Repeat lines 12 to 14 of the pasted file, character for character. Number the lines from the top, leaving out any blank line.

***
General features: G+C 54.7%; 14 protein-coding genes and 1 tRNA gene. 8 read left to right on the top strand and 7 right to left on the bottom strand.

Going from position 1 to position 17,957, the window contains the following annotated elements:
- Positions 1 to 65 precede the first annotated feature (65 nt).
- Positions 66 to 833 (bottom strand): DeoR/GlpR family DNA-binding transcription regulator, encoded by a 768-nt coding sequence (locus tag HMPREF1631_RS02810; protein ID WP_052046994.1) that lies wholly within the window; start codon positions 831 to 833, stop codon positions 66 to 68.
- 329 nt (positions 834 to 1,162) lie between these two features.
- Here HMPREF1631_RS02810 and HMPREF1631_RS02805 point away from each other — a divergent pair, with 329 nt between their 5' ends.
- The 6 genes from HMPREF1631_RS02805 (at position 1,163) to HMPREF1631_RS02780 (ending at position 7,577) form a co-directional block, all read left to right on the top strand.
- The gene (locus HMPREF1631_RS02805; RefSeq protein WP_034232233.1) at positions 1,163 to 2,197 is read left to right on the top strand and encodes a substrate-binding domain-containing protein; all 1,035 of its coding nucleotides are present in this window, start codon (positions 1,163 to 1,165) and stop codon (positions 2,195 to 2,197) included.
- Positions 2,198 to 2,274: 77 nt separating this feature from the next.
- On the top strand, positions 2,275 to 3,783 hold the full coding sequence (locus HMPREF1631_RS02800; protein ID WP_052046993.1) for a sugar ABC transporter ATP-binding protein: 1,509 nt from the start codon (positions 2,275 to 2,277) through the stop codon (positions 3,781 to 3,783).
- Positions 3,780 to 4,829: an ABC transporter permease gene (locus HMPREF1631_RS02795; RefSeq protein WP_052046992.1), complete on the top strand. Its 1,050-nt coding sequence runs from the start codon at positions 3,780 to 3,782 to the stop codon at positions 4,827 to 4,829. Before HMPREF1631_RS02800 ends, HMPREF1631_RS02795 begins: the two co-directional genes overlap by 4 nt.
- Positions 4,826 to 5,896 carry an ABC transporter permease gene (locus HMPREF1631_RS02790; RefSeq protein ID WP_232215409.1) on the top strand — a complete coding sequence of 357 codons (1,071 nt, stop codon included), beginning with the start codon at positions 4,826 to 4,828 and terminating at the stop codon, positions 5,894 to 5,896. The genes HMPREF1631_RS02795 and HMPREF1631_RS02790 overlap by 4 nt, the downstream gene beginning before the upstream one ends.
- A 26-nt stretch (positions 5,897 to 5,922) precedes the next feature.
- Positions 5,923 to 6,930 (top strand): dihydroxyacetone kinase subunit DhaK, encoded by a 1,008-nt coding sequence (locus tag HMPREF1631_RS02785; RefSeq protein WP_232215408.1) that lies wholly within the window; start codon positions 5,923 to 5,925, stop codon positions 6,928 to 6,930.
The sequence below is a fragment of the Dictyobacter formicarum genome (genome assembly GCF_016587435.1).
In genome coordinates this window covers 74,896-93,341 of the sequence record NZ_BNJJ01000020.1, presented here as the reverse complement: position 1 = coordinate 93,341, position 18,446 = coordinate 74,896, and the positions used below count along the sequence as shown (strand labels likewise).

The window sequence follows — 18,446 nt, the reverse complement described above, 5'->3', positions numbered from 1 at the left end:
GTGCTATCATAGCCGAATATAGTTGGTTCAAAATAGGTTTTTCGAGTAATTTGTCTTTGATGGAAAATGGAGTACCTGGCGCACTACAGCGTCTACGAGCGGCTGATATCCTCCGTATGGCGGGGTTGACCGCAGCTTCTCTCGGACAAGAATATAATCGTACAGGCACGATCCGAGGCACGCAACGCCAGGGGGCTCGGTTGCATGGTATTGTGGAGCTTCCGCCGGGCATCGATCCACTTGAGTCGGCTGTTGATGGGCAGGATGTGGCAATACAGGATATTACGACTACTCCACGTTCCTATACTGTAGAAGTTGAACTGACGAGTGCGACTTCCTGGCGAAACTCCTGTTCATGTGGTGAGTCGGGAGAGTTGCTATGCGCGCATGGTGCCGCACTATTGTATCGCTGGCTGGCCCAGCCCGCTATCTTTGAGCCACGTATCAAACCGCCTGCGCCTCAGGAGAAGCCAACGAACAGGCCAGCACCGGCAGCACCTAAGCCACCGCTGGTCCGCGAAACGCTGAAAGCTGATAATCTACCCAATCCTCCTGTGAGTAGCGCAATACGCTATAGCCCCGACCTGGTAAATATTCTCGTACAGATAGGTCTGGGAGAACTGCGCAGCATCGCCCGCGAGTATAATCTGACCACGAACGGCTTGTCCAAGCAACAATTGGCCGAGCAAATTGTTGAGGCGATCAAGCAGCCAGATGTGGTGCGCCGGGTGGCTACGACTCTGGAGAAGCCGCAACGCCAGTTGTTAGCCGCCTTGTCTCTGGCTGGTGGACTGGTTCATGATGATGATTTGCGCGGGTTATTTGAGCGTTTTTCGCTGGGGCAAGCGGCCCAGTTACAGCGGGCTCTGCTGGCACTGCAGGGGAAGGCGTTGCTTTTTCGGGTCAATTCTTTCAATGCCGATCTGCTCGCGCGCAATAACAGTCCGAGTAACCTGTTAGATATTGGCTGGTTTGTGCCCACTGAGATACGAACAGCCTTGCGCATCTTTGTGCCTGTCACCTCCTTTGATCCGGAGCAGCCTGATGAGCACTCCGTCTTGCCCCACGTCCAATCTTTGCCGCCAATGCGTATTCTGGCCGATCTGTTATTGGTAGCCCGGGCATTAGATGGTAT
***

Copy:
- Positions 4,826 to 5,896 carry an ABC transporter permease gene (locus HMPREF1631_RS02790; RefSeq protein ID WP_232215409.1) on the top strand — a complete coding sequence of 357 codons (1,071 nt, stop codon included), beginning with the start codon at positions 4,826 to 4,828 and terminating at the stop codon, positions 5,894 to 5,896. The genes HMPREF1631_RS02795 and HMPREF1631_RS02790 overlap by 4 nt, the downstream gene beginning before the upstream one ends.
- A 26-nt stretch (positions 5,897 to 5,922) precedes the next feature.
- Positions 5,923 to 6,930 (top strand): dihydroxyacetone kinase subunit DhaK, encoded by a 1,008-nt coding sequence (locus tag HMPREF1631_RS02785; RefSeq protein WP_232215408.1) that lies wholly within the window; start codon positions 5,923 to 5,925, stop codon positions 6,928 to 6,930.